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# Week 4: Introducing algebra

## Introduction

Grandad taught me that the alien signs and symbols of algebraic equations were not just marks on paper. They were not flat. They were three-dimensional, and you could approach them from different directions, look at them from different ways, stand them on their heads. You could take them apart and put them back together in a variety of shapes, like Legos. I stopped being scared of them.

(Peet, 2005, p.115 )

In Mal Peet’s young-adult novel, Tamar [Tip: hold Ctrl and click a link to open it in a new tab. (Hide tip)] (2005), the heroine unpicks clues to her family history by investigating her grandfather’s undercover activities in World War II. In this quote, she describes algebra in a way that mirrors her quest: initially scary and flat but transformed by a teacher into a powerful and creative way of thinking about the world. This idea of algebra as a ‘habit of mind’ is largely accepted by researchers, who agree that algebraic thinking should be developed throughout primary and early secondary school, and that it involves structures, language and conjectures as much as notation.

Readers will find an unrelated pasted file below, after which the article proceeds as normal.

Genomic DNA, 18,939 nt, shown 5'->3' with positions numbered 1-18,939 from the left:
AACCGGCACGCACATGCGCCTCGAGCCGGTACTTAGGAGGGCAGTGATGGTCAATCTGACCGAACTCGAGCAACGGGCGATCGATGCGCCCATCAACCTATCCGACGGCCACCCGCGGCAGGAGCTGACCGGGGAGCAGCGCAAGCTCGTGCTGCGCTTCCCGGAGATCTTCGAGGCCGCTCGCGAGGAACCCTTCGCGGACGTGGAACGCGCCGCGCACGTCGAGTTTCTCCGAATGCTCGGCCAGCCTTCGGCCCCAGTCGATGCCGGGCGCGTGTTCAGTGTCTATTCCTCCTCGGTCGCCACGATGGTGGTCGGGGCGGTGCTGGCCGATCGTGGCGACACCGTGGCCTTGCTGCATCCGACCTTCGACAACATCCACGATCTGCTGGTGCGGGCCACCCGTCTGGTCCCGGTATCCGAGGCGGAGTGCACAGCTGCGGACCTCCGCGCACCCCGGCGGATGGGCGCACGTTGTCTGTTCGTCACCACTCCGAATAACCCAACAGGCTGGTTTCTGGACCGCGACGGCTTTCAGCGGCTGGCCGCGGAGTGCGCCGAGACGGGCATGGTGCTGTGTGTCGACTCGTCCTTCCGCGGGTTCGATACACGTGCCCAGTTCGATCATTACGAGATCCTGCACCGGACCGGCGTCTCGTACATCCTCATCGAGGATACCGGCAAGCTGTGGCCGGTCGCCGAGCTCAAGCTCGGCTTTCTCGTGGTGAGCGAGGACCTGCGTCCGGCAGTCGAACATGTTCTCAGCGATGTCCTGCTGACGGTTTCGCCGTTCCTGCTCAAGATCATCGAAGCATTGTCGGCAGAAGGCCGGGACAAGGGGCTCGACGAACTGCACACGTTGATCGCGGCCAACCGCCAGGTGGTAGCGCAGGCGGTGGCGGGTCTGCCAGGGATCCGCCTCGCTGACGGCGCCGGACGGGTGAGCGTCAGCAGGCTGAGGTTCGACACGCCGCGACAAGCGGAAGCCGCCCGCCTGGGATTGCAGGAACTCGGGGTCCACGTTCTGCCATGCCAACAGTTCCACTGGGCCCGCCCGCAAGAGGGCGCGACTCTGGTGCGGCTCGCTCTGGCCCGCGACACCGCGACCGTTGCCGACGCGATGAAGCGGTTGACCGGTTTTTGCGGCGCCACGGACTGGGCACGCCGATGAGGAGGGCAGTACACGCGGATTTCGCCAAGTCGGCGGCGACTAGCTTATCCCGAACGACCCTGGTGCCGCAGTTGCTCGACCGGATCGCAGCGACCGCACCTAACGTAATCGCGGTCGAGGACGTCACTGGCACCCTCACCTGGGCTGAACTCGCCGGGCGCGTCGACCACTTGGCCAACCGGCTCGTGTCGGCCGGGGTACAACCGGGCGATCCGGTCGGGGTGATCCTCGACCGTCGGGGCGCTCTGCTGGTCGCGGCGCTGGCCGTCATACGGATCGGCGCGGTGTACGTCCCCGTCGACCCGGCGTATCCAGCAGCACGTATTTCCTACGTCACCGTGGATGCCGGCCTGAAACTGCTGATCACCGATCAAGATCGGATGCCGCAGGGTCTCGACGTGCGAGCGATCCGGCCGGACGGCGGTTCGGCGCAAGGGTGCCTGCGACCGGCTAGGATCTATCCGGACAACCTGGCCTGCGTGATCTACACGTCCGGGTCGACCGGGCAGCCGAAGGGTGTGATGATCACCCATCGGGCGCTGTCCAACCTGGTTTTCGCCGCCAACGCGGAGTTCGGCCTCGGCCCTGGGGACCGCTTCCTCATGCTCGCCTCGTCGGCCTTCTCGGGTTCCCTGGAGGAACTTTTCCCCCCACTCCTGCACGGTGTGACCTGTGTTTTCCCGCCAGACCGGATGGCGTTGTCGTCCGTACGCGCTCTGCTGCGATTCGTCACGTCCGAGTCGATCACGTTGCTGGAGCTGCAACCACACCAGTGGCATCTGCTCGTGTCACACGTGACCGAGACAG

In Weeks 4 and 5, you will consider the two main content strands of algebraic thinking: generalised arithmetic and functional thinking. In the UK, arithmetic is often seen as the concern of primary schools, while functions are only formally introduced in A-level mathematics, so being aware of this range will help you appreciate the role of algebra in making connections and progression throughout school mathematics.

In the English National Curriculum (2014), students are introduced to ‘the language of algebra’ from age 10, but many studies have shown that giving younger children experiences of informal algebraic thinking does support their later work with symbols. This week focuses on finding these algebraic opportunities within experiences of calculating with numbers and looking for generality.